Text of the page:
"MUSIC IS SECOND ONLY
TO THE WORD OF GOD"
Music that reaches back hundreds of years with songs and words by which Christians have identified themselves
and each other for 2,000 years.
Worship at St Matthew Trinity is an expression of the unity of our church - the people of God - and its continuity with Christians across the ages. We continue in our liturgies the gestures, songs, and words by which Christians have identified themselves and each other for two thousand years.
Watch our Music Director Richard Brode play 1877 Jardine Organ
As we celebrate in word, prayer and song the Liturgy of Word and Sacrament with music that reaches back hundreds of years and continues the tradition right up to today.
Our choir members are volunteers and they rehearse each Sunday after the liturgy and sing twice a month as well as all the festival days. Anyone is invited to join.
Interested in singing?
Contact Richard Brode, Minister of Music at Richard@StMatthewTrinity.org.
If you stand in the middle aisle with your back to the altar and look up into the choir loft, you will see the jewel of the church. It is our historic pipe organ, built in 1877 by George Jardine & Son organ company in Manhattan and original with the building.
Donated by the Women’s Club, the instrument consists of 26 ranks of pipes and almost 1,600 pipes that range in height of just a few inches to 16 feet with a casing built of walnut and oak. It is totally mechanical except for the air blower, which provides the wind. The organ is like a big orchestra, mimicking 28 different instruments [listen on YouTube].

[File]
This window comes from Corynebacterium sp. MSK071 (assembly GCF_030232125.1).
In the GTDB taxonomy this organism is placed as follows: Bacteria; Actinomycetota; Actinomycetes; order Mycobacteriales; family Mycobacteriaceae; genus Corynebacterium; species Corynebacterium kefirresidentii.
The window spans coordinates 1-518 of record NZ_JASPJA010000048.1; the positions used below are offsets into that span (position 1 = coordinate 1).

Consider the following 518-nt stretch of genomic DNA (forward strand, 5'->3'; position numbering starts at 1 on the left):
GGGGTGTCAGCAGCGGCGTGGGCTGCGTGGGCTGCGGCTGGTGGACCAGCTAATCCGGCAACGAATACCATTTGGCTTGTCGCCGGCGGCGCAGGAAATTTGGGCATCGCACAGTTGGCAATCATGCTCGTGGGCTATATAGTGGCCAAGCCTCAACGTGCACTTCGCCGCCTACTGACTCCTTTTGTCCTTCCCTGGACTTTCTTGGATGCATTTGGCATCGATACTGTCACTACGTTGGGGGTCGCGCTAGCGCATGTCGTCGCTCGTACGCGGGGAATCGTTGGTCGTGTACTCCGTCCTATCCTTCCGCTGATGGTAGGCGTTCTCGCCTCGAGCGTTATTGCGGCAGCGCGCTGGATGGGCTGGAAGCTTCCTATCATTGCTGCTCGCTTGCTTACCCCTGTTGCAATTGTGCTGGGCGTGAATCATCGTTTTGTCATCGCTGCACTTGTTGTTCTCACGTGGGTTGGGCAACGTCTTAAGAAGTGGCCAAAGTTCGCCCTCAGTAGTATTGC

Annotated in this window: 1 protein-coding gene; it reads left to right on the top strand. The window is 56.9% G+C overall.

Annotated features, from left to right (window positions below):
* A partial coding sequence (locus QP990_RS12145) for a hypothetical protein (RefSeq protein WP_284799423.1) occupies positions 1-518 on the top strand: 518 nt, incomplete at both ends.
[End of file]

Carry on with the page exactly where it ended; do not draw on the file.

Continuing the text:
At the left of the altar is our historic concert grand Steinway & Sons piano built in 1884. Both the organ and piano form the foundation of song and music for our worship as well as our extensive music program of afternoon and evening concerts.
“My heart, which is so full to overflowing, has often been solaced and refreshed by music when sick and weary.”
Martin Luther (1483-1548) was not only a theologian and a reformer, he was also a musician and a composer.
In the reform of the liturgy, he gave community singing a renewed role. He composed about thirty chorales, and, with other musicians, a hymn book. He asked that singing be taught in schools.
The role Luther wanted music to have contributed to the incredible development of this art in German speaking countries.